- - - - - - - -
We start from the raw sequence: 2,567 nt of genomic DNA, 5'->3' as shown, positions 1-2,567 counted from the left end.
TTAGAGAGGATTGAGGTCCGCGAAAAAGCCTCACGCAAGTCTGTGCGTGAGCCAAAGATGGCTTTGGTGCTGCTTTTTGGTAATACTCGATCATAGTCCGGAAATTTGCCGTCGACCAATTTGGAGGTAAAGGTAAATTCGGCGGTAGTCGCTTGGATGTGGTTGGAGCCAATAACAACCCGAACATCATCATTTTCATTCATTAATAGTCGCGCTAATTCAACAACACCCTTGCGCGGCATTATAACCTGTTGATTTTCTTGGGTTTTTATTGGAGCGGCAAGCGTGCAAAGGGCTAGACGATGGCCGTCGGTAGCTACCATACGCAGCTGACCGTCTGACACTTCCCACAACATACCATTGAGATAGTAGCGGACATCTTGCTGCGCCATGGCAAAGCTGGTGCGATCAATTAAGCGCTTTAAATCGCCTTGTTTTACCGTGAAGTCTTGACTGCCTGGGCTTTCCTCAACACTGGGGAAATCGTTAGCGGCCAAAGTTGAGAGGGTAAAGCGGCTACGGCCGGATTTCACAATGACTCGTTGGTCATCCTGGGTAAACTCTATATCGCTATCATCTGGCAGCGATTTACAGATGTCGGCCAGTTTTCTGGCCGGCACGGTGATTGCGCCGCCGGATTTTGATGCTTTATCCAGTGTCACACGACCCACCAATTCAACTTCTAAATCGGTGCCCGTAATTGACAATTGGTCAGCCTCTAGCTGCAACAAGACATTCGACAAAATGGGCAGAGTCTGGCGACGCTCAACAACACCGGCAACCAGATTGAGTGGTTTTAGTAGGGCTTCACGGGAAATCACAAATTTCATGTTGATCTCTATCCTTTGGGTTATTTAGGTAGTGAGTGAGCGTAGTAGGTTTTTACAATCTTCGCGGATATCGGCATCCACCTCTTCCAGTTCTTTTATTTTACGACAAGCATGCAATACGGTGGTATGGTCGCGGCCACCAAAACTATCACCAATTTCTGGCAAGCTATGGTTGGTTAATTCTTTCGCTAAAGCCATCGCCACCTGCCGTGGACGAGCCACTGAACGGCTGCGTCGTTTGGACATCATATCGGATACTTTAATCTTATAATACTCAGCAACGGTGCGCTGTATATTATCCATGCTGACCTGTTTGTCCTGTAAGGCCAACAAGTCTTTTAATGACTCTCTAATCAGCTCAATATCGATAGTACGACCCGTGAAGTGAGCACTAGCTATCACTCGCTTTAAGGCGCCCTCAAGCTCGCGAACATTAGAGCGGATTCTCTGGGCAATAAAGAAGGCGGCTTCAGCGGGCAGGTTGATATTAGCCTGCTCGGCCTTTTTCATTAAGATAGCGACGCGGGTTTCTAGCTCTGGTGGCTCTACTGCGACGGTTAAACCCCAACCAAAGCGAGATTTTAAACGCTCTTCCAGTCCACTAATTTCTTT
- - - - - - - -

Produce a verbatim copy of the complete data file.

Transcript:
We start from the raw sequence: 2,567 nt of genomic DNA, 5'->3' as shown, positions 1-2,567 counted from the left end.
TTAGAGAGGATTGAGGTCCGCGAAAAAGCCTCACGCAAGTCTGTGCGTGAGCCAAAGATGGCTTTGGTGCTGCTTTTTGGTAATACTCGATCATAGTCCGGAAATTTGCCGTCGACCAATTTGGAGGTAAAGGTAAATTCGGCGGTAGTCGCTTGGATGTGGTTGGAGCCAATAACAACCCGAACATCATCATTTTCATTCATTAATAGTCGCGCTAATTCAACAACACCCTTGCGCGGCATTATAACCTGTTGATTTTCTTGGGTTTTTATTGGAGCGGCAAGCGTGCAAAGGGCTAGACGATGGCCGTCGGTAGCTACCATACGCAGCTGACCGTCTGACACTTCCCACAACATACCATTGAGATAGTAGCGGACATCTTGCTGCGCCATGGCAAAGCTGGTGCGATCAATTAAGCGCTTTAAATCGCCTTGTTTTACCGTGAAGTCTTGACTGCCTGGGCTTTCCTCAACACTGGGGAAATCGTTAGCGGCCAAAGTTGAGAGGGTAAAGCGGCTACGGCCGGATTTCACAATGACTCGTTGGTCATCCTGGGTAAACTCTATATCGCTATCATCTGGCAGCGATTTACAGATGTCGGCCAGTTTTCTGGCCGGCACGGTGATTGCGCCGCCGGATTTTGATGCTTTATCCAGTGTCACACGACCCACCAATTCAACTTCTAAATCGGTGCCCGTAATTGACAATTGGTCAGCCTCTAGCTGCAACAAGACATTCGACAAAATGGGCAGAGTCTGGCGACGCTCAACAACACCGGCAACCAGATTGAGTGGTTTTAGTAGGGCTTCACGGGAAATCACAAATTTCATGTTGATCTCTATCCTTTGGGTTATTTAGGTAGTGAGTGAGCGTAGTAGGTTTTTACAATCTTCGCGGATATCGGCATCCACCTCTTCCAGTTCTTTTATTTTACGACAAGCATGCAATACGGTGGTATGGTCGCGGCCACCAAAACTATCACCAATTTCTGGCAAGCTATGGTTGGTTAATTCTTTCGCTAAAGCCATCGCCACCTGCCGTGGACGAGCCACTGAACGGCTGCGTCGTTTGGACATCATATCGGATACTTTAATCTTATAATACTCAGCAACGGTGCGCTGTATATTATCCATGCTGACCTGTTTGTCCTGTAAGGCCAACAAGTCTTTTAATGACTCTCTAATCAGCTCAATATCGATAGTACGACCCGTGAAGTGAGCACTAGCTATCACTCGCTTTAAGGCGCCCTCAAGCTCGCGAACATTAGAGCGGATTCTCTGGGCAATAAAGAAGGCGGCTTCAGCGGGCAGGTTGATATTAGCCTGCTCGGCCTTTTTCATTAAGATAGCGACGCGGGTTTCTAGCTCTGGTGGCTCTACTGCGACGGTTAAACCCCAACCAAAGCGAGATTTTAAACGCTCTTCCAGTCCACTAATTTCTTT